After leading federal COVID-19 response, Dr. Ashish Jha to resume role as dean of Brown’s School of Public Health

Jha has served for 14 months as White House COVID-19 response coordinator and will resume leadership of the School of Public Health on July 1 with a focus on transforming public health education, research and practice.

PROVIDENCE, R.I. [Brown University] — After spending 14 months on temporary leave to lead the U.S. government’s COVID-19 pandemic response and recovery efforts, Dr. Ashish K. Jha will return to lead the Brown University School of Public Health. Jha will resume his post as dean of SPH on July 1, as Interim Dean Ronald Aubert continues his leadership through the close of Brown’s academic and fiscal years before taking on the permanent role of senior associate dean of education at the school.

Jha will return to Brown having concluded his term as White House COVID-19 response coordinator, a position to which U.S. President Joseph R. Biden appointed him in March 2022. The federal COVID-19 public health emergency expired May 11. Biden commended Jha’s leadership in a Thursday, June 8, statement from the White House.

“As one of the leading public health experts in America, he has effectively translated and communicated complex scientific challenges into concrete actions that helped save and improve the lives of millions of Americans,” Biden said. “I extend my deepest thanks to Ashish and his family. We are a stronger and healthier nation because of his contributions to public service.”

Brown Interim Provost Larry Larson praised Jha’s public service and also the strong leadership of SPH during his temporary leave.

“Ashish’s willingness to serve the nation in a moment of such tremendous challenge, and his commitment to focusing on science and solutions, sets an excellent example for every aspiring public health leader,” Larson said. “We’re excited to welcome him back to Brown. At the same time, we are deeply grateful to Ron Aubert for his outstanding leadership in ensuring continued positive momentum at the School of Public Health.”

In his first 18 months as dean, Jha introduced a series of high-impact initiatives, championing an expansive portfolio of research and education priorities, and recruiting world-class faculty with expertise in global health, information disorders, health policy reform, and pandemic preparedness and response.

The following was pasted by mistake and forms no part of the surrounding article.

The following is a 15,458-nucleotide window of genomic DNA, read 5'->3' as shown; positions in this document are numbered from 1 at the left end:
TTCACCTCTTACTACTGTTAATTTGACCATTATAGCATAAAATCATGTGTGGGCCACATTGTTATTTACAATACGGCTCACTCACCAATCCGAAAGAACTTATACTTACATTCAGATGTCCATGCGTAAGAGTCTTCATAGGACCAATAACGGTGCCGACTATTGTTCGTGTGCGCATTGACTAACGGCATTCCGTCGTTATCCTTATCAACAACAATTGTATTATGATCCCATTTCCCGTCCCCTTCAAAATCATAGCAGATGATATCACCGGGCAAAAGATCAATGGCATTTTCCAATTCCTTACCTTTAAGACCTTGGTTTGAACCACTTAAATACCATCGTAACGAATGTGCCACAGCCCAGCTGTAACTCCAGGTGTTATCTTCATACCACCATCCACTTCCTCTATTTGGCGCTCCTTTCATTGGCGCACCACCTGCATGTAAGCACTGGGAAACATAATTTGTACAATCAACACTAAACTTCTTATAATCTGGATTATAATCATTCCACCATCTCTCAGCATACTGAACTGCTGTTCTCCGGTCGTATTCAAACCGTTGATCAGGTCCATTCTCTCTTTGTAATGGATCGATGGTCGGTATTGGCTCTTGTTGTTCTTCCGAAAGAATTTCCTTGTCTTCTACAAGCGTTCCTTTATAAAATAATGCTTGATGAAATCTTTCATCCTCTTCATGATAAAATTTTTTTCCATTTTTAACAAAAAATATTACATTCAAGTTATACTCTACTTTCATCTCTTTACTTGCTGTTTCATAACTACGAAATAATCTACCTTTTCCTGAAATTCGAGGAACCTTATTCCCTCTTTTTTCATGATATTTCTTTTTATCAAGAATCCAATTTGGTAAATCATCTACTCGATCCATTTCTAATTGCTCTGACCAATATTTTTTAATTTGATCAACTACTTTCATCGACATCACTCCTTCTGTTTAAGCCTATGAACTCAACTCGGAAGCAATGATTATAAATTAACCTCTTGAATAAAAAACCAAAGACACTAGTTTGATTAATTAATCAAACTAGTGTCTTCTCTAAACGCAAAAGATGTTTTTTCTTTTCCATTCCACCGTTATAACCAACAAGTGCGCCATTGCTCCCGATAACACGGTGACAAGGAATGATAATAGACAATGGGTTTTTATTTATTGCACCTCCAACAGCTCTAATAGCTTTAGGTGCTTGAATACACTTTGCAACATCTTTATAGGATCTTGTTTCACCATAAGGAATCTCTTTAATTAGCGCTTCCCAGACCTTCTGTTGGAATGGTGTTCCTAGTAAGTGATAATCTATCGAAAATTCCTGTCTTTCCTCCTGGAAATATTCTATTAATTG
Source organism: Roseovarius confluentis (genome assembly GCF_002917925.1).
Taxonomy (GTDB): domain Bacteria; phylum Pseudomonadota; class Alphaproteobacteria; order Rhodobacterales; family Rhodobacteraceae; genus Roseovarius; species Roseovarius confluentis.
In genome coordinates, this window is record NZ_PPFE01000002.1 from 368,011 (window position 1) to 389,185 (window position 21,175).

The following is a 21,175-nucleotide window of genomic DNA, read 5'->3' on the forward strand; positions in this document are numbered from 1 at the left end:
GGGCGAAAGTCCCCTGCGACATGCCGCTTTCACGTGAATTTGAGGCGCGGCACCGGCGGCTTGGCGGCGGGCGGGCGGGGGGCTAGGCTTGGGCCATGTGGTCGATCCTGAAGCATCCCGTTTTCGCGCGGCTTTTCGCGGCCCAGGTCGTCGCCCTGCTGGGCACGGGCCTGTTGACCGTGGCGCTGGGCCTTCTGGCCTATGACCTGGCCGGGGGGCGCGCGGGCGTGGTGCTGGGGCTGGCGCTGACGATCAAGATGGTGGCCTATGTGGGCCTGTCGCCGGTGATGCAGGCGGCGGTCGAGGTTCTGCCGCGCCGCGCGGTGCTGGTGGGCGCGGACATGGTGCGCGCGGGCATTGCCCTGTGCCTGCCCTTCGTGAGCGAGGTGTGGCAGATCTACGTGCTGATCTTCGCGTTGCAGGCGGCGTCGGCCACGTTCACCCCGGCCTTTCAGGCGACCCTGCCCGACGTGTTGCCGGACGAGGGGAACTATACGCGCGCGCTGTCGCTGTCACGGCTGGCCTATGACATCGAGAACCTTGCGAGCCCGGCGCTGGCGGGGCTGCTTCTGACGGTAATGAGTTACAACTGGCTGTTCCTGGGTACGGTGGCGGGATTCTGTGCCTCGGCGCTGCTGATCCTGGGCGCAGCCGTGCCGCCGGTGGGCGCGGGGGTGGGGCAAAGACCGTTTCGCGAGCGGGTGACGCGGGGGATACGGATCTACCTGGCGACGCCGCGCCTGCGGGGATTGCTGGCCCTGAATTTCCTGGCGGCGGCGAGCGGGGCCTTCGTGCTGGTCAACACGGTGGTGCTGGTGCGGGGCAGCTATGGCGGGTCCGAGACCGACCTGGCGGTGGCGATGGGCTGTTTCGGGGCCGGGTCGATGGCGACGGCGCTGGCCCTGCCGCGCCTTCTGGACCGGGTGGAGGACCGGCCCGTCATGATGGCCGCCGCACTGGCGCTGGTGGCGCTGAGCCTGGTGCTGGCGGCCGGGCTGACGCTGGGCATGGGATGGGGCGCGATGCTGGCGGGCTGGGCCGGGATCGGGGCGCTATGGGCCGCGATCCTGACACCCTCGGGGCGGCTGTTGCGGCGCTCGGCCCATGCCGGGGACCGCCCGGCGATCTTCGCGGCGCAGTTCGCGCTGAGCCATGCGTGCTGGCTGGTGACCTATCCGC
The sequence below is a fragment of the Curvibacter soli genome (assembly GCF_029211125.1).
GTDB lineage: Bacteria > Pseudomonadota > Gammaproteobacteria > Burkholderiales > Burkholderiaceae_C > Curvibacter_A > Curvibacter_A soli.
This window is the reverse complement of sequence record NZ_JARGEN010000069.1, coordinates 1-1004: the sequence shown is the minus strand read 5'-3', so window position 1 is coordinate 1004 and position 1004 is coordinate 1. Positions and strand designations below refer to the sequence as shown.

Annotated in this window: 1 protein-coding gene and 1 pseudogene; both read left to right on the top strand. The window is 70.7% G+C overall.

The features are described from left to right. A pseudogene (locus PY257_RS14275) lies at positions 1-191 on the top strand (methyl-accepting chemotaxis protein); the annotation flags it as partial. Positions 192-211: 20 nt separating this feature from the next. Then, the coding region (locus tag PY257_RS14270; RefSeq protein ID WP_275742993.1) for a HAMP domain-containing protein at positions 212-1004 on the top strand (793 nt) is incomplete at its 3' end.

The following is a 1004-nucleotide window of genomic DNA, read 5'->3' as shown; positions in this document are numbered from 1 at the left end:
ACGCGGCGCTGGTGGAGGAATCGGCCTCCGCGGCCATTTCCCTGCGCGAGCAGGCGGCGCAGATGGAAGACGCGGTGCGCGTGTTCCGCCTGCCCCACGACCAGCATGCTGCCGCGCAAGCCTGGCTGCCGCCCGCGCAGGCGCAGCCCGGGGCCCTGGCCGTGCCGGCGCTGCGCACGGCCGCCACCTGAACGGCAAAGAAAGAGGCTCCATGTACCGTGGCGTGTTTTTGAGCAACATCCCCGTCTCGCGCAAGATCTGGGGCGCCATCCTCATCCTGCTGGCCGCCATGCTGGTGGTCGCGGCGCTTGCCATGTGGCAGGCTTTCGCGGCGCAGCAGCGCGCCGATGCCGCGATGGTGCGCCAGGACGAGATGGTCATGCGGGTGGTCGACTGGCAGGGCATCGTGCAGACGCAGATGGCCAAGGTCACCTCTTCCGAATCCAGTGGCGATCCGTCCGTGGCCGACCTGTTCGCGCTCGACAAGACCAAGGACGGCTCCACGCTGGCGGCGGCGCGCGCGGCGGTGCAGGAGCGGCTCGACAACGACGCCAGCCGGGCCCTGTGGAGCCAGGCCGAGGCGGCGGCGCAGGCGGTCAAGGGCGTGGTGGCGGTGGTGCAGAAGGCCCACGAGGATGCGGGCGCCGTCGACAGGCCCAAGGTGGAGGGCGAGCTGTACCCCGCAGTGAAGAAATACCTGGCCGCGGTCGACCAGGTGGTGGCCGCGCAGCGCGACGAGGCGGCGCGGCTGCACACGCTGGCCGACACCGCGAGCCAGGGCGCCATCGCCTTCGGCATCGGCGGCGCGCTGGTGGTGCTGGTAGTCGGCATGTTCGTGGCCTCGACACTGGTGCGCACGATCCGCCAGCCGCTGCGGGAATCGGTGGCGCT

Under Aubert’s leadership, the School of Public Health has continued to thrive. The Health Equity Scholars program, founded in 2021, has grown significantly, with master of public health degree scholarships now available for graduates of historically Black colleges and universities, Hispanic-serving institutions and Rhode Island residents. The school’s Pandemic Center, launched last September, is connecting policymakers with data-driven recommendations to mitigate disruption during global epidemic events.

Other research and education initiatives led by SPH faculty are making a positive difference on public health challenges ranging from Rhode Island’s overdose epidemic, to air and water pollution, to Alzheimer’s and dementia.

“I’m grateful to the scholars, educators and students who have continued to advance Dean Jha’s vision and who make the School of Public Health a dynamic and impactful place to work and study,” Aubert said. “Their collective research continues to improve lives in Rhode Island and around the world. We are all very excited about the return of Dean Jha and look forward to quickly translating his real-world, real-time policy work into the educational experience of our students.”

Jha said his return offers an opportunity to employ insights from the nation’s pandemic response as educators across the school focus on training the next generation of public health leaders.

“We are in a world drastically altered by the COVID-19 pandemic,” Jha said. “For all we have accomplished to reduce illness and save lives, COVID-19 has exposed the weaknesses in our public health and health care systems. I look forward to returning to Brown to continue our groundbreaking work transforming public health education, research and practice to convert these weaknesses to strengths.”